As described throughout this review, prematurity and nutrition affect maturation of the gut microbiota, gastrointestinal tract, and immune system. These processes are rather intertwined and consequences of prematurity affect the infant on a systemic level in terms of growth and development.
Preterm infants require adequate feeding and subsequent digestion and absorption of nutrients. However, caretakers have to overcome nutritional challenges in feeding preterm infants to reach optimal growth and development. The first challenge is the high nutritional requirement of preterm infants in particular for protein (Neu, 2007b; Örs, 2013). Even though protein content is higher in preterm breast milk, it still is not sufficient to meet the preterm infant's high nutrient requirements (Örs, 2013; Dallas et al., 2015; Pacheco et al., 2015). Therefore, fortification of preterm breast milk with proteins, minerals, and vitamins is needed to achieve adequate growth and development (Dallas et al., 2012b; Örs, 2013).
Another challenge that caretakers need to overcome in preterm infant feeding is the immature gastrointestinal tract. As a result of ongoing gastrointestinal development, carbohydrate, protein, and lipid digestion does not occur to the full extend in preterm infants (Neu, 2007b) (Figure 2). In case of carbohydrate digestion, most importantly, lactase activity is low in preterm infants; its activity increases from 24 to 40 weeks of gestation (Neu, 2007b). Being built on a basic lactose core, low lactase activity could affect HMO digestion (Bode, 2012; Pacheco et al., 2015). Also mechanisms for protein digestion are underdeveloped in preterm infants. While activity of most milk-derived proteases is not affected by gestational age (Demers-Mathieu et al., 2017), limited gastric acid secretion and low enterokinase activity impedes protein hydrolysis (Neu, 2007b; Demers-Mathieu et al., 2018a). Consequently, preterm infants digest proteins to a lesser extent than term infants (Demers-Mathieu et al., 2018b,c). Lastly, lipid digestion in VLBW infants is affected by lower duodenal concentrations of bile acids that are critical for efficient fat digestion and absorption (Neu, 2007b). Lower duodenal concentrations of bile acids are a result of lower synthesis and ileal reabsorption of bile (Neu, 2007b). After digestion of carbohydrates, proteins, and lipids, subsequent nutrient absorption could additionally be lower. The intestine and thus the absorptive surface is still elongating in the third trimester (Commare and Tappenden, 2007). In addition, hampered motility could lead to retention of undigested content in the intestinal lumen for a considerable longer time period, which may initiate an inflammation cascade (Commare and Tappenden, 2007).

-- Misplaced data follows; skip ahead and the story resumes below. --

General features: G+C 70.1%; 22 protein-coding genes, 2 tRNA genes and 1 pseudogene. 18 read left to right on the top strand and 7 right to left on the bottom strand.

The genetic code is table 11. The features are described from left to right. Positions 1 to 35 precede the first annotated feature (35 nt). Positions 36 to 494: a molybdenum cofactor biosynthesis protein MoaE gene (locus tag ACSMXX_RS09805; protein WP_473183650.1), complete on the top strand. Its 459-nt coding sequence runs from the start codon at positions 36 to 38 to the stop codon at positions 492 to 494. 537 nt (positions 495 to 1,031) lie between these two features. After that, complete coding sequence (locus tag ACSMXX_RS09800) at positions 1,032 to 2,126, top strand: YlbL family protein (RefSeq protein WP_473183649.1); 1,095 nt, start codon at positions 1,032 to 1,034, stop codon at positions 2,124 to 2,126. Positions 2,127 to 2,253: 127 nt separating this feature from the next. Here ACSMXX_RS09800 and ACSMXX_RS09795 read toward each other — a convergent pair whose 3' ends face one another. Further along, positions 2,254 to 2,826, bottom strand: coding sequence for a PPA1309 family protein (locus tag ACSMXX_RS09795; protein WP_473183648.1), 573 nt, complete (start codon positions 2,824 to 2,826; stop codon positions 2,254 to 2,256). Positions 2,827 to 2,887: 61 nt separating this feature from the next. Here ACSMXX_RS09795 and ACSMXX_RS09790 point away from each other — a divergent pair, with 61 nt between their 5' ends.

Practical hurdles with regard to nutrient requirements and gastrointestinal prematurity are relatively conspicuous. However, we hypothesize that prematurity of the gut microbiota may be an additional inconspicuous challenge in preterm nutritional care (Figure 2). In a healthy state, the gut microbiota contributes to growth and development in two ways. First, the gut microbiota has a distinct, yet complementary, metabolic capacity to human gastrointestinal enzymes. As a result of bacterial digestion, otherwise unavailable energy and nutrients are provided to the host (Krajmalnik-Brown et al., 2012). Second, the gut microbiota is involved in host body weight management (Ley et al., 2005; Turnbaugh et al., 2006; Jumpertz et al., 2011; Blanton et al., 2016). The gut microbiota manages body weight by being involved in production of metabolites and in the harvest, storage, and expenditure of energy from food components by affecting the intrinsic metabolic machinery of host cells (Hooper et al., 2002; Krajmalnik-Brown et al., 2012). The most convincing involvement of gut microbiota in body weight management is the induction of an impaired growth phenotype upon microbiota transplant from undernourished children to germ-free mice (Blanton et al., 2016). While germ-free mice receiving microbiota from undernourished children showed growth impairment, their littermates receiving microbiota from healthy children showed a healthy phenotype (Blanton et al., 2016). Moreover, the impaired growth phenotype could subsequently be ameliorated by introducing two invasive bacterial species, Ruminococcus gnavus and Clostridium synbiosum (Blanton et al., 2016).